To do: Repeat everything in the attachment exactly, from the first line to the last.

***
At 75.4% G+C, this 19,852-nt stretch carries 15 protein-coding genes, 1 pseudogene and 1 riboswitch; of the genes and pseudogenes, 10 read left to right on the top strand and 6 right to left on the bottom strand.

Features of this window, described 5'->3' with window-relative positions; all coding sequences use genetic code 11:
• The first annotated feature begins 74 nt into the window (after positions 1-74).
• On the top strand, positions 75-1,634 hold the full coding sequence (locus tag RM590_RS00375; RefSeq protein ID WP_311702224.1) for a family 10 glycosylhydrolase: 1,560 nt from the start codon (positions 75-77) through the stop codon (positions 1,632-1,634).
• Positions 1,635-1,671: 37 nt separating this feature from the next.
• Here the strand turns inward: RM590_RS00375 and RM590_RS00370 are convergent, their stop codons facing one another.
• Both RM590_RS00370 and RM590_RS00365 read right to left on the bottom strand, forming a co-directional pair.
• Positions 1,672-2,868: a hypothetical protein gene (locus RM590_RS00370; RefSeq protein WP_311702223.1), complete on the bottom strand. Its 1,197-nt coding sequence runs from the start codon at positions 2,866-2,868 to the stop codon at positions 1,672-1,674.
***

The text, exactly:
At 75.4% G+C, this 19,852-nt stretch carries 15 protein-coding genes, 1 pseudogene and 1 riboswitch; of the genes and pseudogenes, 10 read left to right on the top strand and 6 right to left on the bottom strand.

Features of this window, described 5'->3' with window-relative positions; all coding sequences use genetic code 11:
• The first annotated feature begins 74 nt into the window (after positions 1-74).
• On the top strand, positions 75-1,634 hold the full coding sequence (locus tag RM590_RS00375; RefSeq protein ID WP_311702224.1) for a family 10 glycosylhydrolase: 1,560 nt from the start codon (positions 75-77) through the stop codon (positions 1,632-1,634).
• Positions 1,635-1,671: 37 nt separating this feature from the next.
• Here the strand turns inward: RM590_RS00375 and RM590_RS00370 are convergent, their stop codons facing one another.
• Both RM590_RS00370 and RM590_RS00365 read right to left on the bottom strand, forming a co-directional pair.
• Positions 1,672-2,868: a hypothetical protein gene (locus RM590_RS00370; RefSeq protein WP_311702223.1), complete on the bottom strand. Its 1,197-nt coding sequence runs from the start codon at positions 2,866-2,868 to the stop codon at positions 1,672-1,674.